“If only I lived in a different monastery,” the bored monk would find himself thinking, “life would be so much better.”
“If only Brother Joseph weren’t such a chatterbox, I would be able to enjoy this day.”
“If only I didn’t have to do these dishes after every meal but had more time to study, then I would be happy.”
I don’t think you have to be a fourth century monk to be subject to the effects of acedia. How many of us have felt the lethargy of a dreary routine cause us to daydream about the “if only’s?”
“If only I had a better boss, I’d be happy at my work.”
“If only my retirement account were a little bigger, I could travel and get out of this rut I am in.”
“If only my kids would pick up after themselves, I wouldn’t be so cranky.”
“If only the sun shone more in western NY, I would love life so much more more.”
Of course, sometimes troubled relationships or difficult life situations are the cause of our problems and do require change, or sometimes a person’s listlessness is a result of serious depression that requires professional treatment. Not all listlessness is acedia, but you can usually tell the difference between acedia and real depression by the time it most often occurs. Depression is pretty continual, but as the monks pointed out, acedia is the noon-day demon: acedia steals upon you when you are folding the fourth basket of laundry and have many piles still to go or when you are trying to figure out what to make for dinner for the trillionth time in your life. Acedia is the dullness that comes over your heart when you look at the week’s schedule and the most exciting thing you see is a doctor’s appointment. Acedia is what stay-at-home parents feel when they are afraid they will go stark raving mad if they have to watch ‘Dora the Explorer’ one more time. Acedia is the cause of mid-life crises when men and woman look at the years of work and family stretching before them and say, “Is this it? Is this all there is?”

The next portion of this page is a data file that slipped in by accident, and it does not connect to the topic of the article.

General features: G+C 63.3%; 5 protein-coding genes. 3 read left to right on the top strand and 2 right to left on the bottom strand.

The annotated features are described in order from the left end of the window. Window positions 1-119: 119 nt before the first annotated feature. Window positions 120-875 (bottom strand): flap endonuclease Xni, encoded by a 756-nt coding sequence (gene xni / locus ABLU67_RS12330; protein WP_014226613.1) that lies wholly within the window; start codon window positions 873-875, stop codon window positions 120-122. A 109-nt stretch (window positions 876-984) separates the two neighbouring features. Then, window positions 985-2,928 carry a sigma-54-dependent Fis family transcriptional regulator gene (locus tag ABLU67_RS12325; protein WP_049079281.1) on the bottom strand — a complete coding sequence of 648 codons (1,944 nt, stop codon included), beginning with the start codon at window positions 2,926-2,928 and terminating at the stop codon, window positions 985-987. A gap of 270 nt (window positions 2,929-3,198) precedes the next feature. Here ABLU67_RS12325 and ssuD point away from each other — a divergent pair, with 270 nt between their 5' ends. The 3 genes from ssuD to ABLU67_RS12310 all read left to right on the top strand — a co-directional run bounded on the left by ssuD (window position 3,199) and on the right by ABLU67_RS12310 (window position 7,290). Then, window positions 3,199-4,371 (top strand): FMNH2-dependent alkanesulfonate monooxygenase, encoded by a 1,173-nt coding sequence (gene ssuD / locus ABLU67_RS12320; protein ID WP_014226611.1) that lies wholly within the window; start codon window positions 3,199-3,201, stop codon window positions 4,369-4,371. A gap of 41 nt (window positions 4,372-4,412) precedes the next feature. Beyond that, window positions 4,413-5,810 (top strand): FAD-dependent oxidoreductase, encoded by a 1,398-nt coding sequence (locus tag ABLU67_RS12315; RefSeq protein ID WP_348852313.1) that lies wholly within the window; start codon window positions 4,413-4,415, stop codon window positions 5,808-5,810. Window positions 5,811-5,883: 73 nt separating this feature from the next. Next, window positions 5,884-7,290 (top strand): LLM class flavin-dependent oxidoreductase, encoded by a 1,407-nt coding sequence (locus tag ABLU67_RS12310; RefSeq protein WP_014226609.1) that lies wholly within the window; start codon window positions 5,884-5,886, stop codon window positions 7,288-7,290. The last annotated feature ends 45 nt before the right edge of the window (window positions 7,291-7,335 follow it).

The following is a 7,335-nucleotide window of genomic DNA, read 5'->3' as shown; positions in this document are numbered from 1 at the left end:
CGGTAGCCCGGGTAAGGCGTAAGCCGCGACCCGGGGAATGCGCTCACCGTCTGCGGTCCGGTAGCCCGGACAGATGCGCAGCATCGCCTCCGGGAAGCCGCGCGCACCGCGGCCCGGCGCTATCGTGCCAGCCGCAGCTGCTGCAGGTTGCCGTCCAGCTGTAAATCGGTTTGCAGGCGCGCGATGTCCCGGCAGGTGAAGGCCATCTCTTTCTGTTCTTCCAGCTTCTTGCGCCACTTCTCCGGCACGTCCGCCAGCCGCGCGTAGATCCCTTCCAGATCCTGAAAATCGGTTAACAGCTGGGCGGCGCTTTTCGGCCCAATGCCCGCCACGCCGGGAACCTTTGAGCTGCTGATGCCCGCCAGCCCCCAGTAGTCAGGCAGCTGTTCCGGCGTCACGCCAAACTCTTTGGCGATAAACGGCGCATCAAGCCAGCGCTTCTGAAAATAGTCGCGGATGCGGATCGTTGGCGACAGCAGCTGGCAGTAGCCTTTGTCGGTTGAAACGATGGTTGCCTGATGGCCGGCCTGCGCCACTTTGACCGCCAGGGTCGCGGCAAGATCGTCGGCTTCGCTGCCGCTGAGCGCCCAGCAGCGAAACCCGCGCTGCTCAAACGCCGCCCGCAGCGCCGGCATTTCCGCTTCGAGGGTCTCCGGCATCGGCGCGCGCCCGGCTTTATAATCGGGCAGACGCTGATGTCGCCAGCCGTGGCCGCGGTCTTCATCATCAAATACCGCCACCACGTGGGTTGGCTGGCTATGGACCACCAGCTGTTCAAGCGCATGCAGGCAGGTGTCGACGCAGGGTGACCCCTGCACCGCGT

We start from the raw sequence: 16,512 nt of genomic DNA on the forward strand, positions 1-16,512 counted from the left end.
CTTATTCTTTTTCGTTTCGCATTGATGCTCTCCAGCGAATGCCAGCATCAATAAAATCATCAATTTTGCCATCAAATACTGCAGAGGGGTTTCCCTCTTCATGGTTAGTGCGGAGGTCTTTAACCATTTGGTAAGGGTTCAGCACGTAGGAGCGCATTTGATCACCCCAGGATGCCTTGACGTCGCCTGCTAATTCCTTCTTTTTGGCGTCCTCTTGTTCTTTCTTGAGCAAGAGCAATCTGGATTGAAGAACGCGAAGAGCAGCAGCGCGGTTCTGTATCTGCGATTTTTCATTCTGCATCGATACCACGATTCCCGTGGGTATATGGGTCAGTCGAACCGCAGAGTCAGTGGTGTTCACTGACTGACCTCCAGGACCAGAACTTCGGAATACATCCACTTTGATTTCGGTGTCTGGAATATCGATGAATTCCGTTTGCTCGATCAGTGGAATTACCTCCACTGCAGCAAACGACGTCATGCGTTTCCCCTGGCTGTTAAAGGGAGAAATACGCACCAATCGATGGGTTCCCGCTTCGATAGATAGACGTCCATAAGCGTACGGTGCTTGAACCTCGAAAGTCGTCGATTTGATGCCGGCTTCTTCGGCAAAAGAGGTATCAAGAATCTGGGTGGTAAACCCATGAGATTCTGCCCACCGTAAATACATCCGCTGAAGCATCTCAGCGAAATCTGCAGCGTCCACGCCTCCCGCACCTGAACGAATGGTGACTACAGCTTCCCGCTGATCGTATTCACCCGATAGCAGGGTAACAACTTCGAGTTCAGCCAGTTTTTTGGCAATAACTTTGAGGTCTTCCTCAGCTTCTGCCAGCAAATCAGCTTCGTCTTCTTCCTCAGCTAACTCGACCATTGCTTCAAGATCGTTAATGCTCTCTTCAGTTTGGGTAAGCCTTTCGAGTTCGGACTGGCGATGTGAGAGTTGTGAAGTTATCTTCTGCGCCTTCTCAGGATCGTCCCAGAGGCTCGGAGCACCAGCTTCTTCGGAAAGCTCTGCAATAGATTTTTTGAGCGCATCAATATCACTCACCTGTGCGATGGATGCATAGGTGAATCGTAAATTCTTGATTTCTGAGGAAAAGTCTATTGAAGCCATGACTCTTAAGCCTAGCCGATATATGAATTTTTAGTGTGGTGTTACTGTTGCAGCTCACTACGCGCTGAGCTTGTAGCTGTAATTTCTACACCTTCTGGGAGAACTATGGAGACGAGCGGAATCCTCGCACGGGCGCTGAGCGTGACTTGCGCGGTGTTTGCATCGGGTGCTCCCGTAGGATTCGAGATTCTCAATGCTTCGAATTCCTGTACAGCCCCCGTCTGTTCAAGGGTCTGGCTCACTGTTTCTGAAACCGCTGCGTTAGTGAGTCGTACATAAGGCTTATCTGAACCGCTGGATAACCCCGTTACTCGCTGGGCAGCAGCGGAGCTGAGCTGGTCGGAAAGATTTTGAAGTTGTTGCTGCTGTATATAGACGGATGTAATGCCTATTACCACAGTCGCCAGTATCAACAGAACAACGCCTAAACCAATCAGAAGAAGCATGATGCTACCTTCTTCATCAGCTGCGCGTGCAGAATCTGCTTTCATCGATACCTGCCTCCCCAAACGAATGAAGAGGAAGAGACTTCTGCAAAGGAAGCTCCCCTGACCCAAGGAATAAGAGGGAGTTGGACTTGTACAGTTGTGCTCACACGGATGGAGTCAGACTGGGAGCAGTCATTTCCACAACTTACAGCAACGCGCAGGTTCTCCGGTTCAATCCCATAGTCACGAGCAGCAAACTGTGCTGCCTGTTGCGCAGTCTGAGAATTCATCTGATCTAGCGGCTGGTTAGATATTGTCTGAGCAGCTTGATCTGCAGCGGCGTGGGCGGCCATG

As I said, sometimes our lives do need to change but acedia is a spiritual restlessness with the necessary routines and responsibilities of life. The fact is that whether we are a 21st century American or a fourth century monk, not every moment of our lives will be exciting and not every moment can be unique. Every job has its tedious responsibilities that must be fulfilled on a regular basis; every household requires the repetition of work that will never be finally done — your house will never be permanently clean. And even our relationships must sometimes be run on autopilot because young love must give way to the practicality of mature lives with less time to gaze adoringly into one another’s eyes. In other words, the reality is that life can sometimes be dull but acedia is the dangerous thought that tries to deny that reality and delude us into believing that “if only” something were different, our lives would be exciting and more meaningful. Acedia seeks ways of relieving life’s tedium, even if the cure is worse than the disease. Is giving yourself an electric shock really the answer to boredom? And for those of us who are quick to judge the self-shockers, a quick and honest self examination will reveal that each of us has our own unhealthy strategies for coping with acedia. We are bored and so we eat, we binge watch ‘Friends,’ we shop for things we don’t really need, we bury ourselves in books, we escape into alcohol; or in our most modern form of denial, we distract ourselves with our phones, Youtube, and computer games. All to avoid a reality that is in reality unavoidable; namely, that life is sometimes tedious.
Fortunately, the fourth century monks not only named this condition but suggested a treatment for it, the same treatment proclaimed by the Psalmist who wrote, “For God alone my soul waits in silence,” or by the prophet Habakkuk who said, “The Lord is in his holy temple; let all the earth keep silence before him!” The treatment for acedia, the monks said, is silence. The treatment for acedia is to enter into your boredom fully in order to quiet your dangerous thoughts, to chase away their false assumptions, and allow the silence and tedium itself to speak to you. Blaise Pascal said, “I have often said that the sole cause of man’s unhappiness is that he does not know how to stay quietly in his room.”